“I used to draw faces, figures and portraits, but I wasn’t satisfied,” she says. “When I researched Islamic art and geometry, as well as Western artists like Kandinsky, Paul Klee, and Mondrian, I saw how these artists became too spiritual and deep. It’s about abstraction and I think language is abstract as it is. And, I wanted to abstract it more.”
Lulwah Al Homoud
In Lulwah Al Homoud’s most recent exhibition at Tabari’s Artspace, titled, “Beyond the Grid”, she showcases a number of large-scale minimalist art pieces that portray geometric forms of optical art. Her inspiration is derived from written language and Arabic calligraphy, which through her body of work, break the rules of traditional geometric patterns, creating new design codes and patterns.
Al Homoud was born in 1967 in Riyadh, Saudi Arabia and studies sociology at the King Saud University, going on to receive an MA from Central Saint Martin’s in London – an establishment renowned to produces designers and artists including, Alexander McQueen. After obtaining her Master’s degree in London, Lulwah mastered the art of Arabic calligraphy, training under a well-known Pakistani calligrapher, Rasheed Butt and was fascinated by Egyptian, Ahmed Moustafa’s calligraphic style.
Though the Saudi artist now lives between London and Dubai, she has presented her bodies of work across the Middle East and internationally, including at the Sharjah Calligraphy Museum, UAE (2015); Hafez Gallery, Jeddah, Saudi Arabia (2016); Sundaram Tagore Galleries in New York and Hong Kong (2011, 2012); AB Gallery in Lucerne, Switzerland (2014); as well as in France, Germany, Lebanon and Korea.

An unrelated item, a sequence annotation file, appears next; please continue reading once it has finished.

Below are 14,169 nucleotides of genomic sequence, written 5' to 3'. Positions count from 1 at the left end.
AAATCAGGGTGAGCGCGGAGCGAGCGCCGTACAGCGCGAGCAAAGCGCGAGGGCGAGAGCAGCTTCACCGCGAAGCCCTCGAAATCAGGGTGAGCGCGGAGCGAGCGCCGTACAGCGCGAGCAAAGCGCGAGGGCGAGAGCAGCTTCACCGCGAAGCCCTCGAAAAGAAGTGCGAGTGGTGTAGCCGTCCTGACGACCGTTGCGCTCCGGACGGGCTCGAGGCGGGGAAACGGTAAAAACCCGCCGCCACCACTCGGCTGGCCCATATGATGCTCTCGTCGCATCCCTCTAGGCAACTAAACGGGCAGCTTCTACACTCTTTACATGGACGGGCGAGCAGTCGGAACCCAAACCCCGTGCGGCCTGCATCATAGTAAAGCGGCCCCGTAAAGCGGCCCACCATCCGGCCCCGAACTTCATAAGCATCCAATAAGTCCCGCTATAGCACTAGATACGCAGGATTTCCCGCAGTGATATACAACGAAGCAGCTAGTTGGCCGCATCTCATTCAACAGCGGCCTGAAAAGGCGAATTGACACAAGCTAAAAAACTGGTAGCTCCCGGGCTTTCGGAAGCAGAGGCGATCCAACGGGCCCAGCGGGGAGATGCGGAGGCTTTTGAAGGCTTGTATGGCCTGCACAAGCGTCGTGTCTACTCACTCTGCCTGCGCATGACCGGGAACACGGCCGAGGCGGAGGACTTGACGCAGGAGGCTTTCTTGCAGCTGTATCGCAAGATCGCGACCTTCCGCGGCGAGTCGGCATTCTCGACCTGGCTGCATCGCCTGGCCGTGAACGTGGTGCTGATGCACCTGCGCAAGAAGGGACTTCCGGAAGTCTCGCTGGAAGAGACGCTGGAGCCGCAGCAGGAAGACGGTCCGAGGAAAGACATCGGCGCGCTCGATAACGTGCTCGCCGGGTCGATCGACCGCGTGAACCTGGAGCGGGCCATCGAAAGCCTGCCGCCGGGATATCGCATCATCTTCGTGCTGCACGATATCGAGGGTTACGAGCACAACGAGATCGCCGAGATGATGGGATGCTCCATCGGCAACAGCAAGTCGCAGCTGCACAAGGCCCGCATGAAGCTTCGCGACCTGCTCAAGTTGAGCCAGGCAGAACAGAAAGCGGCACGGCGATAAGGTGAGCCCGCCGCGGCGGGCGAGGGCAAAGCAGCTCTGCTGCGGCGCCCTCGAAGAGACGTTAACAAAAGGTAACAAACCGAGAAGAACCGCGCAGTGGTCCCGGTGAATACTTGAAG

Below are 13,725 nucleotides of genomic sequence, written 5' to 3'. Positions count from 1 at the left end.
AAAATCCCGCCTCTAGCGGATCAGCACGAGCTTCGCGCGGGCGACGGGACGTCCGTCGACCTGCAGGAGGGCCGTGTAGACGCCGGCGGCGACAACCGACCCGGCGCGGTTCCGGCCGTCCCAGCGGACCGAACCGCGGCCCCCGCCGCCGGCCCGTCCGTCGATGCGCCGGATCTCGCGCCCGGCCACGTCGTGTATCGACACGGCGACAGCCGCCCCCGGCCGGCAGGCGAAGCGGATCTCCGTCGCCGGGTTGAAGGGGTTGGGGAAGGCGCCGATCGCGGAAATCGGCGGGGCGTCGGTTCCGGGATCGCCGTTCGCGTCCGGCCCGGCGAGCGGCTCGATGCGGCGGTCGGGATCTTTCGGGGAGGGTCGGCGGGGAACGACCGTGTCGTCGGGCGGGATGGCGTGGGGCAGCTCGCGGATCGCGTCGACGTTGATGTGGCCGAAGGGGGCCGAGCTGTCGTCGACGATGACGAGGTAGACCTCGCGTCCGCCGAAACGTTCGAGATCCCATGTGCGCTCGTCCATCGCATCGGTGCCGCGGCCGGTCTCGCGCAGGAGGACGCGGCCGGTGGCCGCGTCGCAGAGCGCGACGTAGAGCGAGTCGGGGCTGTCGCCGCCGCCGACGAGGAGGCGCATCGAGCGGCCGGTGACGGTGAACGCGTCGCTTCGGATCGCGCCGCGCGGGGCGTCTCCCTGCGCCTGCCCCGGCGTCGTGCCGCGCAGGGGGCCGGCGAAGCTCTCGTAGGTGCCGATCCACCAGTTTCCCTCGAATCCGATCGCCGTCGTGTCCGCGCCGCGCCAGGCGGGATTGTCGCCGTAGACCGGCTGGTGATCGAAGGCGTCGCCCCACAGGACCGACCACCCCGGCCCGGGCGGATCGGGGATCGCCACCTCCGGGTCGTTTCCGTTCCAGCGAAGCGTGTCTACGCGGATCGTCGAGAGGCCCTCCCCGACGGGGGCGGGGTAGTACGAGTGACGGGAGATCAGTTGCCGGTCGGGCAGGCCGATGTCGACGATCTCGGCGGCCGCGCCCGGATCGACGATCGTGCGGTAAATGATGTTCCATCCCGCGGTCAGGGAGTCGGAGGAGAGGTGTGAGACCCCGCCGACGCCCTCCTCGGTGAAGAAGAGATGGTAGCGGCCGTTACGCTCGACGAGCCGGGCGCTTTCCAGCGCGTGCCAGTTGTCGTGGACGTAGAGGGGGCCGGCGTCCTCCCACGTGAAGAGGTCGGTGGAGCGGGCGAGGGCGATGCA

“Your art reflects you. If you are spiritual then you will create a spiritual art,” says Lulwah Al Homoud.
Being influenced by her mentor and muse, Butt and Moustafa, she became inspired to incorporate visual interpretations of Islamic calligraphy into her own art. Her aim is to create a spiritual feel to her work. Each piece of work is mystical and mesmerizes the viewer with its precise and orderly geometric lines, and repetitive patterns.
As a Dubai based, Saudi artist, Lulwah merges geometric concepts with traditional Islamic influences, her art, she captivates and dazzles her audience. “I research the hidden rules of creation—not the outer appearance of things, but how they are created mathematically, from a seed to a tree or a seed to a flower,” says the artist. “I think there is a different language that God tries to connect with us.”
Al Hamoud’s art is a language that looks into the inner creation of the world around us. “It’s a kind of meditation. Islam itself offers us a universal message. It did not come just to Arabs or a certain race—it is for everyone. It is about spirituality and connecting to one God. I see Islam as a way of life and my art is about my faith,” she tells Harper’s Bazaar Arabia.
To create such intricate patterns, much of Lulwah’s work is research; she looks at philosophy, mathematics and art history, “I was attracted to Mondrian’s lines—he liberated nature from its outer appearance and found something deeper.” The Saudi artist herself, uses Ancient mathematics derived from the Vedas of North India. The Vedic Square, a multiplication system based on a 9x9 grid, has heavily influenced her own 9x9 works. Instead of using the numbers, she uses the first nine stages of the creation of humans as the starting point to create a repetitive pattern whilst moving “from multiplicity to unity by using the laws of proportion practiced in traditional Arabic calligraphy.”
Not only does her work touch on Islam’s artistic side, but employs all aspects of her design process to compose the 99 names of God, entitling her lifelong project, “The Language of Existence.”